Wednesday, May 30, 2018

Manfred Talks Robot Umps - Tech is "Way Up"

Echoing 2017 comments downplaying opposition to an electronic strike zone as a replacement for the home plate umpire's pitch-calling role, MLB Commissioner Rob Manfred painted a picture welcoming robot umpires, explaining that improving technology has led to greater accuracy and consistency in the computers' own pitch-calling abilities.

Manfred in 2017 initially stated that he opposed implementation of an electronic strike zone during live play, but appeared to conduct an about-face just days later, explaining that when computer accuracy surpasses human umpire accuracy regarding balls and strikes, it might be time to think of a change.
Related PostVirtual Reality for Umpires & Manfred's Strike Zone (8/24/17).

Video: Ump Show Video Game (4/1/18). Coming soon?
Explained Manfred this season, "The accuracy is way up—way better than what it was a year ago. The technology continues to move...and it actually moved a little faster than I might have thought."

The precise numbers—other than the human umpires' greater-than-95% accuracy figure—were not disclosed, though, in an apparent, though potentially inadvertent, snub and potshot at SMT Sportvision, which this year sued MLBAM alleging it stole PITCHf/x technology in the use of Statcast and Trackman pitch tracking services, Manfred said that, "we have worked very hard on PITCHf/x": not MLBAM's "PITCHcast," not Statcast...but SMT Sportvision's product name, "PITCHf/x."

According to SMT/Sportvision's lawsuit, MLBAM breached its contract by continuing to reap the benefits of PITCHf/x under the rebranded title PITCHcast, without compensating SMT for its proprietary technology and trade secrets, also constituting theft and patent infringement.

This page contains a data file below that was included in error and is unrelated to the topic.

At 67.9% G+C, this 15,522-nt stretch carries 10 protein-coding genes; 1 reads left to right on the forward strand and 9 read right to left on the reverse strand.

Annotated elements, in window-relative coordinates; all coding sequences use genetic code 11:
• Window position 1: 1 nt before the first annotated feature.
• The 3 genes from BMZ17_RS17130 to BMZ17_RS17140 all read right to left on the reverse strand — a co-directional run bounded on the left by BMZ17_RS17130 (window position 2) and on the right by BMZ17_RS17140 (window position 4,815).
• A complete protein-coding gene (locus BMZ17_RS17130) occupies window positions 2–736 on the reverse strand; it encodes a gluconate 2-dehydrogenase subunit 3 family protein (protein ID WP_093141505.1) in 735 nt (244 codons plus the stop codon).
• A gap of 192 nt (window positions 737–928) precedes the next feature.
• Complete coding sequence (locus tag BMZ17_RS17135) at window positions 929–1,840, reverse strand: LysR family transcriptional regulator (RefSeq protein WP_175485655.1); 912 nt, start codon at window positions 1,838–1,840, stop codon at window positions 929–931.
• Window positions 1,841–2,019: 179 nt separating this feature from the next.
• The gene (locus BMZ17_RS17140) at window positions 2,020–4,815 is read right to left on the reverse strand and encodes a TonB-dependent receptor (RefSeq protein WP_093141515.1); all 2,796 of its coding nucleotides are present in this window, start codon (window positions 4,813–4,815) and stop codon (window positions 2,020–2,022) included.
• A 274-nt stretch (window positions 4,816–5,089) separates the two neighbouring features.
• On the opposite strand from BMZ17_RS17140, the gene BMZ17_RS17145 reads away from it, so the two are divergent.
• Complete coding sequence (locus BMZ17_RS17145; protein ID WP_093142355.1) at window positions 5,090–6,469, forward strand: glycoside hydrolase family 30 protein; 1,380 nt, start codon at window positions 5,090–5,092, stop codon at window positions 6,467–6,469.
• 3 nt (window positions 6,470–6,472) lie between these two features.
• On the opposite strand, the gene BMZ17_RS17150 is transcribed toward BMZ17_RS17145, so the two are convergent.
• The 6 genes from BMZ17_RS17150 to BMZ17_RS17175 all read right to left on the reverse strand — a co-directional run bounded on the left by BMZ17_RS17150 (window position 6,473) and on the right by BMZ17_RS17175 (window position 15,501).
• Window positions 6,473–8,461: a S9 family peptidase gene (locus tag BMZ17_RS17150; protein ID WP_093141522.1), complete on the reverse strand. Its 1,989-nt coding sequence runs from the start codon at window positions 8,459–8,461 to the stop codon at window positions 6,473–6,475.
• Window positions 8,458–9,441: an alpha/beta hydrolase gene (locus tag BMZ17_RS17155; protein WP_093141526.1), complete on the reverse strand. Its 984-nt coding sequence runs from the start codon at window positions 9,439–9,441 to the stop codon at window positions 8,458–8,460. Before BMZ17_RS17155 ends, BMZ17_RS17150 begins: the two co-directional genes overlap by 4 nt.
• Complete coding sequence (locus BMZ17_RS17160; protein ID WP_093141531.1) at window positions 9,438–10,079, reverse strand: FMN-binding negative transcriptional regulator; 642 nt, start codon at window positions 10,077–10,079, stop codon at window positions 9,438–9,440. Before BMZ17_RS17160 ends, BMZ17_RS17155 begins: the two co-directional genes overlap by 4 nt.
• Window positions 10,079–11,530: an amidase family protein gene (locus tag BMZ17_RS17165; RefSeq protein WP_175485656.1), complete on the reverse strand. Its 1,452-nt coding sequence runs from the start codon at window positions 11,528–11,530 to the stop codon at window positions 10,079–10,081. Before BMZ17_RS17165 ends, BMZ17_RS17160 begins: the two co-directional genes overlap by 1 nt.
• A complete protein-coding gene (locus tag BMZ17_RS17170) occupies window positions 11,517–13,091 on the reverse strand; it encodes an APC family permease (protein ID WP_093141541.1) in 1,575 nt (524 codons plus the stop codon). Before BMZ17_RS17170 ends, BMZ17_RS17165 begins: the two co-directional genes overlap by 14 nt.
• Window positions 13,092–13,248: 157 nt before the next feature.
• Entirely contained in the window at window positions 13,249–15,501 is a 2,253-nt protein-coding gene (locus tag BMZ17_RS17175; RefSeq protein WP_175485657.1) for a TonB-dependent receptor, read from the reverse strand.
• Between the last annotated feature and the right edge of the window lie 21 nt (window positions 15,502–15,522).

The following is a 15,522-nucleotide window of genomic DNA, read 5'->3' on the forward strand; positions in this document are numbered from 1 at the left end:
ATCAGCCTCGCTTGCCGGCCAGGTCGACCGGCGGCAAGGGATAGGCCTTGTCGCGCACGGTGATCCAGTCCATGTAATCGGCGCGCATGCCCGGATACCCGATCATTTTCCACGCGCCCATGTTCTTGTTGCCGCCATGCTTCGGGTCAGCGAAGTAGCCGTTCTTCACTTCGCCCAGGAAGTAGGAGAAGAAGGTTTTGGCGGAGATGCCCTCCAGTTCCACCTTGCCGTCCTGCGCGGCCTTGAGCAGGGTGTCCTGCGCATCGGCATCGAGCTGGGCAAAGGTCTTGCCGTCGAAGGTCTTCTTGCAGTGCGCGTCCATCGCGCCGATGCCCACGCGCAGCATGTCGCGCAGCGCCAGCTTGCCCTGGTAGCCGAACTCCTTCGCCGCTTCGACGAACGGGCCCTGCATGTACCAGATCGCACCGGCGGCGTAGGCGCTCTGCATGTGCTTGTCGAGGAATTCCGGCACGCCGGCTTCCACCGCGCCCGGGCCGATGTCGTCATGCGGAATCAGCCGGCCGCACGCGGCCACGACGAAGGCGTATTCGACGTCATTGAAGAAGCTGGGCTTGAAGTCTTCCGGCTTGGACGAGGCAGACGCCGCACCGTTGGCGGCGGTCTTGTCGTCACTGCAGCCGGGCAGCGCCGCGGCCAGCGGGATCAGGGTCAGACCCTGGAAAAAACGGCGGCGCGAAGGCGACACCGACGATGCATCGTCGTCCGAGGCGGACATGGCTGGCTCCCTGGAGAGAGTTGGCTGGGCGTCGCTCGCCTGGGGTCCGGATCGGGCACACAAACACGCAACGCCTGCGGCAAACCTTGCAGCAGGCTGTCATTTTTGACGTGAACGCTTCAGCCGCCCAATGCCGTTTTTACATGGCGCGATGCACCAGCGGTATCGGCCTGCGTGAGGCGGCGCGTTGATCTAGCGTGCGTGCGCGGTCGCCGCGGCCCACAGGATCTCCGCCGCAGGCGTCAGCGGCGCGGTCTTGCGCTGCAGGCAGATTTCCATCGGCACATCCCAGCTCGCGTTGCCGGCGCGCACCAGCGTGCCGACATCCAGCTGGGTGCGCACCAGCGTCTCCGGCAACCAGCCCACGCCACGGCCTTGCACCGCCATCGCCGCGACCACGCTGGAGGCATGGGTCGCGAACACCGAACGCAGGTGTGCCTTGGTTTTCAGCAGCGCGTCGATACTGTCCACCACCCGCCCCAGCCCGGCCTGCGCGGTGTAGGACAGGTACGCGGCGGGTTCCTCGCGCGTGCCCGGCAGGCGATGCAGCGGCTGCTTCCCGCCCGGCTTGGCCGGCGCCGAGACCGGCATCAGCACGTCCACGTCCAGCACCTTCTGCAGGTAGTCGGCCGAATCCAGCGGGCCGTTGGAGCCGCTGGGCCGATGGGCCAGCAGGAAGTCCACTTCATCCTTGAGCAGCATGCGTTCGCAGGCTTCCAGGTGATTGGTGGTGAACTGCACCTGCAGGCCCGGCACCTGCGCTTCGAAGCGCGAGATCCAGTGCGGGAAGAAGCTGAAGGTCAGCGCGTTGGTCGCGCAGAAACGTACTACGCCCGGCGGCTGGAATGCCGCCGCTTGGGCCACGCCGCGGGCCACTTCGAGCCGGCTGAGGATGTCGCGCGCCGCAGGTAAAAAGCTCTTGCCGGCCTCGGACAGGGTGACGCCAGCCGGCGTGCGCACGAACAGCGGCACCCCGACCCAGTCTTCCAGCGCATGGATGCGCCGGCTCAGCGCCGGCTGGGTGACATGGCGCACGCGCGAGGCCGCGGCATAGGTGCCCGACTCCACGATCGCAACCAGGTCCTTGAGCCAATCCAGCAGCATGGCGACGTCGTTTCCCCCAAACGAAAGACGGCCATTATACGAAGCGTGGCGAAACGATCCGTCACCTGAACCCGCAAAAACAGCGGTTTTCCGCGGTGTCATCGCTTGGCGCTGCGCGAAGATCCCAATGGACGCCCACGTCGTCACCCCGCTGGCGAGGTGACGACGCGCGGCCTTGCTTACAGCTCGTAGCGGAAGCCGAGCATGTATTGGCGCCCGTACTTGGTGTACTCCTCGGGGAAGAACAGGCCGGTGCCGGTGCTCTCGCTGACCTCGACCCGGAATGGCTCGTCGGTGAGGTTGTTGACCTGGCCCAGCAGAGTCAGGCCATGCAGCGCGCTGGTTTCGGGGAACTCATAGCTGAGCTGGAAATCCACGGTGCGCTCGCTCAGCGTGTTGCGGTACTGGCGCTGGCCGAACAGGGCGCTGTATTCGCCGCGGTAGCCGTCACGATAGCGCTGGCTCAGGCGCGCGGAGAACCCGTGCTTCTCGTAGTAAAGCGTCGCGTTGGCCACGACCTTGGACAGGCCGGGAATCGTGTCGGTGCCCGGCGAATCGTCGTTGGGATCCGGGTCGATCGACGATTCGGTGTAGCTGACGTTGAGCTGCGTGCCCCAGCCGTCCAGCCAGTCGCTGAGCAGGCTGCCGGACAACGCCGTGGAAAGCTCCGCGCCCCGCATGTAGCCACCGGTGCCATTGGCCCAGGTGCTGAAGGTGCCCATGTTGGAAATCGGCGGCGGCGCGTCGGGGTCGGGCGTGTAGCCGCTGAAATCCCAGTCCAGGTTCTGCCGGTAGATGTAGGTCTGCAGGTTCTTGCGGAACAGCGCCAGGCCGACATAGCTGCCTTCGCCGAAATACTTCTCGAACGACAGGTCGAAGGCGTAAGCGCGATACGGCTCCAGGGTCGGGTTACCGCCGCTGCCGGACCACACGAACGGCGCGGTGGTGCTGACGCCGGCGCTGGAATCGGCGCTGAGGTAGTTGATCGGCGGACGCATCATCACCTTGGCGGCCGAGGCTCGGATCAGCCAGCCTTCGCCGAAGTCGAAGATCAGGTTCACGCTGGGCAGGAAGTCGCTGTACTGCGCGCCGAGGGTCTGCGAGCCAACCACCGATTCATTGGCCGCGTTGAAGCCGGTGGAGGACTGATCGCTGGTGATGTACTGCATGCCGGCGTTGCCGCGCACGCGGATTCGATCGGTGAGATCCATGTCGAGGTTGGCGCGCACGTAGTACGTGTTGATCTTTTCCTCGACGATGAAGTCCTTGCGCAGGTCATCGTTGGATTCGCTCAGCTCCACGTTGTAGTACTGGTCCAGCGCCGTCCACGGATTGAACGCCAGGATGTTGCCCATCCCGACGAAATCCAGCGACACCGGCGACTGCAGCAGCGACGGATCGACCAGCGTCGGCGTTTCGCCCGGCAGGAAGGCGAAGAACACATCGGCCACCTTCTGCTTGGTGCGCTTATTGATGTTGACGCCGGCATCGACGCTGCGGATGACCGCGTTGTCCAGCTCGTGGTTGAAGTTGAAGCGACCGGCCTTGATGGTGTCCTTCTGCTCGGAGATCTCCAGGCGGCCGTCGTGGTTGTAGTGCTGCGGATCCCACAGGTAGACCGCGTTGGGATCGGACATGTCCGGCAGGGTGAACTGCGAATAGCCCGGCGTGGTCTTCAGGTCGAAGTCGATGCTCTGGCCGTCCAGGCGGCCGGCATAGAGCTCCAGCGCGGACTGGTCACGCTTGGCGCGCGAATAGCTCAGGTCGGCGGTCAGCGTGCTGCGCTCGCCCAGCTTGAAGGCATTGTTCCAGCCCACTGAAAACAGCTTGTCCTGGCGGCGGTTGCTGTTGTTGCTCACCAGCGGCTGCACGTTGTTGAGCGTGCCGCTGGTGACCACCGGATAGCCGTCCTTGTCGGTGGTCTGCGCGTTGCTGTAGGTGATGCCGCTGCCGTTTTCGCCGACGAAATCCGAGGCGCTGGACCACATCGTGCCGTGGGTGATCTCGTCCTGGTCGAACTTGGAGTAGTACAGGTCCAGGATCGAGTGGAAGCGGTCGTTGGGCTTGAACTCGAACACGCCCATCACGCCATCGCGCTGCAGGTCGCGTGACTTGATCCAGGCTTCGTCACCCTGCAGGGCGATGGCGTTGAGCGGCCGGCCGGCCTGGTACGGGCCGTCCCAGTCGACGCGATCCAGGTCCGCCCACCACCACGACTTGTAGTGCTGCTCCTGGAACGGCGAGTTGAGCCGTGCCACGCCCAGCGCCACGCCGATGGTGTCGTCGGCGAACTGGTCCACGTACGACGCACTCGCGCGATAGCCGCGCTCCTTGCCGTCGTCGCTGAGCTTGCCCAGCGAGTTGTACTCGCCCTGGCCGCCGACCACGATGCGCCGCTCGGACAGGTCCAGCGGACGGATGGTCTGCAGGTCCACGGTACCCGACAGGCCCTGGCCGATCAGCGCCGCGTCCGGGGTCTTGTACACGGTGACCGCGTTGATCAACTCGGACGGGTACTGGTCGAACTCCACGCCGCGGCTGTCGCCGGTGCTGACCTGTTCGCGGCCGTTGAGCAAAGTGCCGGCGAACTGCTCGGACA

Related PostPitch f/x SMT Sportvision Sues MLBAM for StatCast 'Theft' (5/21/18).

Rob Manfred praised pitch-tracking technology.
Manfred's comments seems to have gotten some players thinking: after hearing Manfred's praise of electronic strike zone technology, Boston media reported that pitchers David Price and Drew Pomeranz "are curious about [the] possibility." Said Price, "It would be a consistent strike so that's good. But it would be kind of weird at first. I like having the umpire. I understand how tough the job they have to do is, especially the guys behind home plate."

Pomeranz didn't want to take human umpires entirely out of the equation either, and proposed a compromise: "I could see them going to some kind of hybrid."

Added reliever Heath Hembree, "At the end of the day everything evens out with an umpire behind the plate now and it'll still even out with a robot."

Gil's Call: Not withstanding arguments concerning the art of pitch framing or how a myriad of "expected" calls will no longer be called as "expected" if technology makes its way behind the plate, the premise of judging accuracy relative to an electronic strike zone is somewhat flawed, with a heavy dose of circular logic. The problem with judging human and computer strike zone accuracy is, largely, one and the same.